Use the automobile industry as an example. No matter how innovative the market gets around transportation, the industry is going to provide a solution that has an engine and four wheels. They can't think any other way. So an idea like a more efficient gas engine or hybrid is a natural for these guys, and a big stretch is to a fuel cell engine. Someone like Dean Kamen, or a light airplane designer or some other team outside of the automotive industry, will be the ones who ultimately disrupt this market.
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posted by Jeffrey Phillips at 8:55 AM 8 comments

Monday, March 03, 2008

Innovating in the news

While you might think this post is going to be a recap of some of the news about innovation, it isn't. This post is about innovation in the way news is captured and reported. What seemed like a slow moving old model industry is demonstrating that it still has some innovation life.

CNN is demonstrating a beta of something they call "I Report". Using this capability, all of us become stringers for CNN, local reporters creating content and news that CNN can decide to use, or can at least publish on the iReport site. What CNN has done is combine the power of blogs with the power of the individual and marry that to the content management of YouTube to create a framework for any of us to identify, capture and report news. Now, what seems like news to you may not seem like news to me, so CNN will eventually filter out what's "news" from what's not. But what they've done is to some extent extraordinary.

CNN is recognizing that news happens everywhere and that they can't possibly report all of the interesting news. Indeed, what happens on a regular basis is that much news of interest to many people is never reported - either CNN or other networks had no one there to cover the news, or it was spiked somewhere in the editing process. What we see on CNN's website or on the nightly news represents a tiny fraction of what happens that might be interesting on any one day. Now CNN is providing other outlets for that news. You, me, any of us can be reporters and capture the news and report it to iReport. The folks at CNN may then determine to use that report as the basis for a story - or they may not, but your news will still be posted and available for others to see and read.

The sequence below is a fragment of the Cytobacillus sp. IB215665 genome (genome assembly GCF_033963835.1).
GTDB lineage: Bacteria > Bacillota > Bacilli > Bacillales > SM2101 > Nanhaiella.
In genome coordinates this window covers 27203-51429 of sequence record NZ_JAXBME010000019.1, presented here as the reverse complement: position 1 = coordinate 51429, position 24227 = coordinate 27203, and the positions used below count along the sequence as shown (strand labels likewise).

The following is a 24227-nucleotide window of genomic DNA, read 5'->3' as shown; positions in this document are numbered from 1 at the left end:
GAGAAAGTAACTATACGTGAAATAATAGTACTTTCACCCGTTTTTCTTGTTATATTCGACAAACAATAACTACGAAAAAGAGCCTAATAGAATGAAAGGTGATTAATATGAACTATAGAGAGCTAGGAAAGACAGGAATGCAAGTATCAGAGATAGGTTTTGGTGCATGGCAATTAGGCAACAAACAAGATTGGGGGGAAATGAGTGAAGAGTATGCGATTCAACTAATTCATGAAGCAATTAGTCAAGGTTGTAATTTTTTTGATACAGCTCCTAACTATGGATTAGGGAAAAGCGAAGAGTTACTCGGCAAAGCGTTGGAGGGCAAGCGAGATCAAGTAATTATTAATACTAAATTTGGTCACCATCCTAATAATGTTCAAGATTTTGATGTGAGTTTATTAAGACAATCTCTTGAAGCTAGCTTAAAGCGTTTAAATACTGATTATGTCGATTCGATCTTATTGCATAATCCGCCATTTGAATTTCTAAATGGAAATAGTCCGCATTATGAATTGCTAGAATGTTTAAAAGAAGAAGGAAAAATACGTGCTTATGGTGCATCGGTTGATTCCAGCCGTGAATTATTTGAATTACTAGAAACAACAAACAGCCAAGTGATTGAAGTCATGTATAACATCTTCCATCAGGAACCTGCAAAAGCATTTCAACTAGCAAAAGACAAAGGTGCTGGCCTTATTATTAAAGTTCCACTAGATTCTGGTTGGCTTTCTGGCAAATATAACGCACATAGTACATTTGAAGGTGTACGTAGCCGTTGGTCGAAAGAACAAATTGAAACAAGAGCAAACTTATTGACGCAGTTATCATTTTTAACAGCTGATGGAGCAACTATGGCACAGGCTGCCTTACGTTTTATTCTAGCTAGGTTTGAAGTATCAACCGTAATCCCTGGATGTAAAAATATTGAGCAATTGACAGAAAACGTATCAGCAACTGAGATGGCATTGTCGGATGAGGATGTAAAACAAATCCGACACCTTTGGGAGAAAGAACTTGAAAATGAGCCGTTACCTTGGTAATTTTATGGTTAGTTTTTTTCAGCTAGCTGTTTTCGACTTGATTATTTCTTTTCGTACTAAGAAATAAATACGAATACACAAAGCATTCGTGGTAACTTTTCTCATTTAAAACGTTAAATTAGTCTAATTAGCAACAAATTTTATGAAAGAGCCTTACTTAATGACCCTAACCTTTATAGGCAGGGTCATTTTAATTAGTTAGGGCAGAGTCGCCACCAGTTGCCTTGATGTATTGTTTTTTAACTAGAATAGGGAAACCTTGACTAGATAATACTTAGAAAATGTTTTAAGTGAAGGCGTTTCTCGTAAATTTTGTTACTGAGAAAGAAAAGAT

Hmm. This sounds suspiciously like the innovation approach P&G used when it determined that its scientists couldn't possibly think up all of the best new products. Remember that P&G turned to an open innovation model, so many more individuals, companies and researchers could submit ideas to P&G. I guess what CNN is recognizing is that there's no special competitive advantage for capturing the news, other than being in the right place at the right time. Would any of us know Dan Rather if it hadn't been for the hurricane that brought him to prominence? Maybe. But CNN and P&G are demonstrating that they believe there is some value in the process - analyzing and determining which stories (in the CNN case) or which ideas and products (in the P&G case) to commercialize.

What's nice about the CNN site is that even if your story isn't "picked up" it is still visible and becomes part of the "news" on iReport. With enough interest, time and tools, this could become a site with as large a following as Youtube. I also notice that CNN is building in links to social networking sites, and has some functionalities that would enable iReport to build social networks as well. Somebody at CNN has been paying attention and is at a minimum copying innovative ideas from P&G and Facebook. While that may not seem like a big innovation generally, this is a huge innovation in the media and news world.
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posted by Jeffrey Phillips at 1:47 PM 6 comments